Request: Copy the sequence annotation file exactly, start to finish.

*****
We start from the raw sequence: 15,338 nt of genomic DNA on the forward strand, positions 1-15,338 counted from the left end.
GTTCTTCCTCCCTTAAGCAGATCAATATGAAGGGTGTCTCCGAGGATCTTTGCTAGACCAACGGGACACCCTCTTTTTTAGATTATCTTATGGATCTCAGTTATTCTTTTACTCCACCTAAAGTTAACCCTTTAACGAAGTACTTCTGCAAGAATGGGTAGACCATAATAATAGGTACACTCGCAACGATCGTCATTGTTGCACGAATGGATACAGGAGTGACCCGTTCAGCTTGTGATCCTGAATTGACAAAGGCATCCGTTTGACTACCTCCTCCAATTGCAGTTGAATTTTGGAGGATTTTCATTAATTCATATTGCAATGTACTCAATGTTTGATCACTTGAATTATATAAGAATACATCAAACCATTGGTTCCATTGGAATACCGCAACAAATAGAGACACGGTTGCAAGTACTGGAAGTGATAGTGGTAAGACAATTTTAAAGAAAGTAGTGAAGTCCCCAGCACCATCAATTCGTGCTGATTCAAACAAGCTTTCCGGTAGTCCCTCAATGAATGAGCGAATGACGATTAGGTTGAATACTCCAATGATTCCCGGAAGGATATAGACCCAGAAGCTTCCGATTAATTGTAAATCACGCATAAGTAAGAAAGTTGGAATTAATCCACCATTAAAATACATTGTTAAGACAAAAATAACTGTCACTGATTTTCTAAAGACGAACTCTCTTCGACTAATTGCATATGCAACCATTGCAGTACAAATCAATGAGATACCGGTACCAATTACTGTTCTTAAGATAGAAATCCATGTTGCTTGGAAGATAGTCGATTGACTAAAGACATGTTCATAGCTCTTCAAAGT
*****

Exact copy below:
We start from the raw sequence: 15,338 nt of genomic DNA on the forward strand, positions 1-15,338 counted from the left end.
GTTCTTCCTCCCTTAAGCAGATCAATATGAAGGGTGTCTCCGAGGATCTTTGCTAGACCAACGGGACACCCTCTTTTTTAGATTATCTTATGGATCTCAGTTATTCTTTTACTCCACCTAAAGTTAACCCTTTAACGAAGTACTTCTGCAAGAATGGGTAGACCATAATAATAGGTACACTCGCAACGATCGTCATTGTTGCACGAATGGATACAGGAGTGACCCGTTCAGCTTGTGATCCTGAATTGACAAAGGCATCCGTTTGACTACCTCCTCCAATTGCAGTTGAATTTTGGAGGATTTTCATTAATTCATATTGCAATGTACTCAATGTTTGATCACTTGAATTATATAAGAATACATCAAACCATTGGTTCCATTGGAATACCGCAACAAATAGAGACACGGTTGCAAGTACTGGAAGTGATAGTGGTAAGACAATTTTAAAGAAAGTAGTGAAGTCCCCAGCACCATCAATTCGTGCTGATTCAAACAAGCTTTCCGGTAGTCCCTCAATGAATGAGCGAATGACGATTAGGTTGAATACTCCAATGATTCCCGGAAGGATATAGACCCAGAAGCTTCCGATTAATTGTAAATCACGCATAAGTAAGAAAGTTGGAATTAATCCACCATTAAAATACATTGTTAAGACAAAAATAACTGTCACTGATTTTCTAAAGACGAACTCTCTTCGACTAATTGCATATGCAACCATTGCAGTACAAATCAATGAGATACCGGTACCAATTACTGTTCTTAAGATAGAAATCCATGTTGCTTGGAAGATAGTCGATTGACTAAAGACATGTTCATAGCTCTTCAAAGT